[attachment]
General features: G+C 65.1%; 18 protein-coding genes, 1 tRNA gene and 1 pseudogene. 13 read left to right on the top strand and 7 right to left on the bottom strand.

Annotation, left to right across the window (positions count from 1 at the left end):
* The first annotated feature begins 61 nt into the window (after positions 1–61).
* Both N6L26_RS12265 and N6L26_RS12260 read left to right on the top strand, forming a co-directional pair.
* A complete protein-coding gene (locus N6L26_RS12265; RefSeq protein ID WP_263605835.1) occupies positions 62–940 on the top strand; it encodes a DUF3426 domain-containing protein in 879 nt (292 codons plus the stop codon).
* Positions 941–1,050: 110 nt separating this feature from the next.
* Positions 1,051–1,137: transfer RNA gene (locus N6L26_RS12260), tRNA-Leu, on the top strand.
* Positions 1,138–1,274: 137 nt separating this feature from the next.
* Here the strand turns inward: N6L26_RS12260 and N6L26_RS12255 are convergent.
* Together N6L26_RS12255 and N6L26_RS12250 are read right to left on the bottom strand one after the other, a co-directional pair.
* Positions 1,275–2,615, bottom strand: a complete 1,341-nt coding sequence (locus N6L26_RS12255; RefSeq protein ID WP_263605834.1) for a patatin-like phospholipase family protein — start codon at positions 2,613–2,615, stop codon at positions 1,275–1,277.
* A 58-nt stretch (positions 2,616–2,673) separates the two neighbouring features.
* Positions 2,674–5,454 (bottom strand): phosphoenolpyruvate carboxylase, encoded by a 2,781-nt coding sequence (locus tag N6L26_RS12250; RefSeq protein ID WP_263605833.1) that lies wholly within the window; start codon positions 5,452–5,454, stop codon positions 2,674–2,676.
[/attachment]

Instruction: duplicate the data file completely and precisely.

General features: G+C 65.1%; 18 protein-coding genes, 1 tRNA gene and 1 pseudogene. 13 read left to right on the top strand and 7 right to left on the bottom strand.

Annotation, left to right across the window (positions count from 1 at the left end):
* The first annotated feature begins 61 nt into the window (after positions 1–61).
* Both N6L26_RS12265 and N6L26_RS12260 read left to right on the top strand, forming a co-directional pair.
* A complete protein-coding gene (locus N6L26_RS12265; RefSeq protein ID WP_263605835.1) occupies positions 62–940 on the top strand; it encodes a DUF3426 domain-containing protein in 879 nt (292 codons plus the stop codon).
* Positions 941–1,050: 110 nt separating this feature from the next.
* Positions 1,051–1,137: transfer RNA gene (locus N6L26_RS12260), tRNA-Leu, on the top strand.
* Positions 1,138–1,274: 137 nt separating this feature from the next.
* Here the strand turns inward: N6L26_RS12260 and N6L26_RS12255 are convergent.
* Together N6L26_RS12255 and N6L26_RS12250 are read right to left on the bottom strand one after the other, a co-directional pair.
* Positions 1,275–2,615, bottom strand: a complete 1,341-nt coding sequence (locus N6L26_RS12255; RefSeq protein ID WP_263605834.1) for a patatin-like phospholipase family protein — start codon at positions 2,613–2,615, stop codon at positions 1,275–1,277.
* A 58-nt stretch (positions 2,616–2,673) separates the two neighbouring features.
* Positions 2,674–5,454 (bottom strand): phosphoenolpyruvate carboxylase, encoded by a 2,781-nt coding sequence (locus tag N6L26_RS12250; RefSeq protein ID WP_263605833.1) that lies wholly within the window; start codon positions 5,452–5,454, stop codon positions 2,674–2,676.